INSIST in silico project: The future of randomised controlled trials

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Charles Majoie
Alfons Hoekstra

The in silico trials for treatment of acute ischaemic stroke (INSIST) consortium began in 2017 and presented its concepts and first results at the joint European Stoke Organisation and World Stroke Organization (ESO-WSO) virtual conference (7–9 November). NeuroNews had an exclusive interview with two of the project’s leaders, Charles Majoie (professor of neuroradiology at the Amsterdam University Medical Center Amsterdam, The Netherlands), co-principal investigator (PI) of the MR CLEAN trial, the MR CLEAN registry, and now co-PI of the MR CLEAN NO IV trial and INSIST, and Alfons Hoekstra, professor of computational science and engineering, director of the Informatics Institute at Amsterdam University (Amsterdam, The Netherlands) and co-PI of INSIST.

Majoie explained the aim of their project, “Performing a randomised control trial (RCT) is a huge burden and also very expensive, for researchers as well as patients. Despite good designs, they often fail. So, with INSIST, we aim to generate a platform to perform the trials in silico through computational modelling and simulation technologies. We now have computer simulations, which are standard technology in many industries like automotive, aeronautics or engineering, but they are really underestimated for the health care setting. INSIST is based largely on existing databases like the MR CLEAN trial and MR CLEAN registry. We have generated a virtual population model, which is an effective covariant distribution model, incorporating all relevant patient parameters that may account for the differences between those individuals. We also generated models to simulate thrombosis and thrombolysis, thrombectomy, and models simulating tissue fate during and following ischaemic stroke. We have also generated a platform for in silico trials.”

Hoekstra added, “We are talking about mathematical models. What we do is try to mimic parts of physiology in the computer and then we are able to do that. We can also model the path of physiology in a computer, in this case a stroke, and we can also model treatment. We have a movie showing a thrombectomy treatment, but this is not an animation. This is completely computed from the basic laws of physics and from the basic laws of physiology and biology. And that is one big thing to realise. And so when we speak about models, this is what we mean.”

Hoekstra continued with some ideas of where the project is now, “a big part of our work is to turn trial data, into real information for the INSIST project. We are getting close to being able to claim that our models are valid, meaning that indeed they represent reality and in this case, the stroke effect and the treatment effect. We are now getting ready to put all our models together to mimic the MR CLEAN trial. So we are basically trying to, in a retrospective sense, recreate the MR CLEAN trial in the computer.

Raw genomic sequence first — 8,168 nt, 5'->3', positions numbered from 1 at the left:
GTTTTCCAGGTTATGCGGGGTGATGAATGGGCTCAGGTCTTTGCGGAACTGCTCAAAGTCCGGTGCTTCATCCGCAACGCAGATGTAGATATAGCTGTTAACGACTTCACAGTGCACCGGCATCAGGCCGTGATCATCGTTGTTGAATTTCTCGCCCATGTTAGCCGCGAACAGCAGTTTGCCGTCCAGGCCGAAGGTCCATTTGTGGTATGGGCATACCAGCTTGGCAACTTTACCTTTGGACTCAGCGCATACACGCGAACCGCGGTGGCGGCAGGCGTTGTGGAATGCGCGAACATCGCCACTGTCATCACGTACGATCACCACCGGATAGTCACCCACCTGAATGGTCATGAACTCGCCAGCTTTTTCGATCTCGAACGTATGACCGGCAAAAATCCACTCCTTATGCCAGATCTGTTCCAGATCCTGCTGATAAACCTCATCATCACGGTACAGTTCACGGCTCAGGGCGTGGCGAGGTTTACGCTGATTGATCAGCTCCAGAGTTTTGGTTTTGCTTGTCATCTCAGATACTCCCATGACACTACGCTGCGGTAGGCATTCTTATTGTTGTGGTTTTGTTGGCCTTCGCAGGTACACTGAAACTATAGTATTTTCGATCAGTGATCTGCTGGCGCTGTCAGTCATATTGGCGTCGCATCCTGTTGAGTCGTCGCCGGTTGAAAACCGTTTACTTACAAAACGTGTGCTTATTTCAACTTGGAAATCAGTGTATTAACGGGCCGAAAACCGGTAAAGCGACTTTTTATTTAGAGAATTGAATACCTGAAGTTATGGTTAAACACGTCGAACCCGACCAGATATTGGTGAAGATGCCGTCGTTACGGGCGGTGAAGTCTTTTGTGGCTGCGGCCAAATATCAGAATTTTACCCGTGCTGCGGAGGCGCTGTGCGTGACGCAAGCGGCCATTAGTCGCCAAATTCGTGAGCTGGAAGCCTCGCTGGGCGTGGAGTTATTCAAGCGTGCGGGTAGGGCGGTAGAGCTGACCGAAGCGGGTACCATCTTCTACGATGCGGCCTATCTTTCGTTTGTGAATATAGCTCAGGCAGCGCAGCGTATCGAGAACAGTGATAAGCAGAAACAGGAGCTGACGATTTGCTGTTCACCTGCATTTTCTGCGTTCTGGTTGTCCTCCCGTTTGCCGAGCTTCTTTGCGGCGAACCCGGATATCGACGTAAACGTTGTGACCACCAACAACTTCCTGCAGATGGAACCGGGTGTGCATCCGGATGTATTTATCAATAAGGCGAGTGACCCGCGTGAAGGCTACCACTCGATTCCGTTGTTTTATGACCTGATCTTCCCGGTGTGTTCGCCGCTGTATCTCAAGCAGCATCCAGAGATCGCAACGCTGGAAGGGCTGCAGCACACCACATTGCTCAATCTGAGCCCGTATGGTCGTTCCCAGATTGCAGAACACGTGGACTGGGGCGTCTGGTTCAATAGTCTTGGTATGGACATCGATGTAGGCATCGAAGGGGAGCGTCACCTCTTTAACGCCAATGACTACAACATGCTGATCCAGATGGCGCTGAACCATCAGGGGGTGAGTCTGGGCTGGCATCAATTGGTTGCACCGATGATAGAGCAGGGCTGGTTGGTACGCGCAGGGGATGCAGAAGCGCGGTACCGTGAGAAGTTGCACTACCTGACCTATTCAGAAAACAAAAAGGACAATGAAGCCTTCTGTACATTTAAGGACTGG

If our in silico trial produces the same output as the original MR CLEAN trial, we have made a big step and we are quite optimistic that we are going to be able to do that. If that is the case, then we can open up a complete new territory. We can start to ask ‘what if’ questions to the computer. So, what if the MR CLEAN trial was a little bit different? What would be the outcome? If we repeat the MR CLEAN trial, but now with a different device, what would that look like? We need to try a few ideas that came up in the clinical context before putting that into a real randomised trial. That’s where we are going with this technology.

It will not tell you anything yet about the fate of an individual patient. We are not claiming we can predict that. This may happen in the future, but that is not the goal of this project. This technology will never fully replace trials. That is impossible. It will help to improve trials. It will help speed up trials.”

Majoie added what some of the benefits of this can be for clinicians, “I think that by trying to simulate thrombectomy, you also get more insight on what is really happening. Every detail is then incorporated in the model, the mechanical properties of the clot, and of the stent itself. So, you can see very good interaction between the stent and the clot. You have got more insight on what is really happening and then you get an idea how to optimise the device to improve the treatment. You can also adapt the design of the trial that you are planning to execute, when you first run it in silico, you could see the problems and the possible failures.”

Hoekstra commented on some obstacles they face, “One big barrier is the certification and accreditation of all this technology. From our very first moment, we interacted with the US Food and Drug Administration (FDA), who are very open to these ideas, which was a big support for this research. This resulted in a lobby towards the European Commission that understood the importance of this technology and decided to start to fund these ideas. So, we got a first wave of money to support the idea of in silico trials.”

Hoekstra continued, “the FDA and the European Medicines Agency (EMA), have both declared that in silico techniques are feasible and should be able to perform primary evidence in trials or replace primary evidence for trials, or other experiments. That means that you need to set up a whole chain of protocols for in silico technology to be accredited by FDA or the EMA to allow a piece of software to generate this data.”

The INSIST project is supported by the European Union’s Horizon 2020 research and innovation programme (Grant No. 777072; www.insist-h2020.eu).


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